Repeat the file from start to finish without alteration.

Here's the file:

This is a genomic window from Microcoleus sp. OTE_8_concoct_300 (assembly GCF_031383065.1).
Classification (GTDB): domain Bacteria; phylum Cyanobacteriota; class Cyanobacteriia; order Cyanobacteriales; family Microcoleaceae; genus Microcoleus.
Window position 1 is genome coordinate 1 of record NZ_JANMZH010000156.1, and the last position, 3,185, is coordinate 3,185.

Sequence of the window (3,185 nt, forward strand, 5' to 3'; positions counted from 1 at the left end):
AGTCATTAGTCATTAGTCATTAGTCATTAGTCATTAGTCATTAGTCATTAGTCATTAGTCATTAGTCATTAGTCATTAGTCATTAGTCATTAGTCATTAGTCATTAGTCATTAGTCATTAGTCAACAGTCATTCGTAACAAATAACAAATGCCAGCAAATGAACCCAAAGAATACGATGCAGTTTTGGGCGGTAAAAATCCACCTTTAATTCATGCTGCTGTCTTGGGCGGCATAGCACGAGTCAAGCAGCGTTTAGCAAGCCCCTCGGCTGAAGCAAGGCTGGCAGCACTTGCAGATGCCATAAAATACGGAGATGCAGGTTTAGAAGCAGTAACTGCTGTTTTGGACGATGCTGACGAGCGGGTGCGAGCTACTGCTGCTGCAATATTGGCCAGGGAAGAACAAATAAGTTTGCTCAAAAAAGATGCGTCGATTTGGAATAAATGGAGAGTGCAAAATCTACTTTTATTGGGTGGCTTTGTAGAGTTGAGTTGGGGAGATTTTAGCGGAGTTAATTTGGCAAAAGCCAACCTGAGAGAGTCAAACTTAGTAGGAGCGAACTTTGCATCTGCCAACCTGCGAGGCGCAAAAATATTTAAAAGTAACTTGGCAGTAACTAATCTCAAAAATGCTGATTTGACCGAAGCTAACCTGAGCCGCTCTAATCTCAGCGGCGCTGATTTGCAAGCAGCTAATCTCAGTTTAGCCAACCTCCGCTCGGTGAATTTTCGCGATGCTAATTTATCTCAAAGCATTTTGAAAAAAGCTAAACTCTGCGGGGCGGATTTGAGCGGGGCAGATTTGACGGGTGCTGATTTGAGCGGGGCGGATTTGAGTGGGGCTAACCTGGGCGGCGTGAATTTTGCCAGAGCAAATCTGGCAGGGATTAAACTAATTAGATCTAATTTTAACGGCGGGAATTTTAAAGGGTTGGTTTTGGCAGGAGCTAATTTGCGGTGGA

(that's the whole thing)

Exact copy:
This is a genomic window from Microcoleus sp. OTE_8_concoct_300 (assembly GCF_031383065.1).
Classification (GTDB): domain Bacteria; phylum Cyanobacteriota; class Cyanobacteriia; order Cyanobacteriales; family Microcoleaceae; genus Microcoleus.
Window position 1 is genome coordinate 1 of record NZ_JANMZH010000156.1, and the last position, 3,185, is coordinate 3,185.

Sequence of the window (3,185 nt, forward strand, 5' to 3'; positions counted from 1 at the left end):
AGTCATTAGTCATTAGTCATTAGTCATTAGTCATTAGTCATTAGTCATTAGTCATTAGTCATTAGTCATTAGTCATTAGTCATTAGTCATTAGTCATTAGTCATTAGTCATTAGTCATTAGTCAACAGTCATTCGTAACAAATAACAAATGCCAGCAAATGAACCCAAAGAATACGATGCAGTTTTGGGCGGTAAAAATCCACCTTTAATTCATGCTGCTGTCTTGGGCGGCATAGCACGAGTCAAGCAGCGTTTAGCAAGCCCCTCGGCTGAAGCAAGGCTGGCAGCACTTGCAGATGCCATAAAATACGGAGATGCAGGTTTAGAAGCAGTAACTGCTGTTTTGGACGATGCTGACGAGCGGGTGCGAGCTACTGCTGCTGCAATATTGGCCAGGGAAGAACAAATAAGTTTGCTCAAAAAAGATGCGTCGATTTGGAATAAATGGAGAGTGCAAAATCTACTTTTATTGGGTGGCTTTGTAGAGTTGAGTTGGGGAGATTTTAGCGGAGTTAATTTGGCAAAAGCCAACCTGAGAGAGTCAAACTTAGTAGGAGCGAACTTTGCATCTGCCAACCTGCGAGGCGCAAAAATATTTAAAAGTAACTTGGCAGTAACTAATCTCAAAAATGCTGATTTGACCGAAGCTAACCTGAGCCGCTCTAATCTCAGCGGCGCTGATTTGCAAGCAGCTAATCTCAGTTTAGCCAACCTCCGCTCGGTGAATTTTCGCGATGCTAATTTATCTCAAAGCATTTTGAAAAAAGCTAAACTCTGCGGGGCGGATTTGAGCGGGGCAGATTTGACGGGTGCTGATTTGAGCGGGGCGGATTTGAGTGGGGCTAACCTGGGCGGCGTGAATTTTGCCAGAGCAAATCTGGCAGGGATTAAACTAATTAGATCTAATTTTAACGGCGGGAATTTTAAAGGGTTGGTTTTGGCAGGAGCTAATTTGCGGTGGA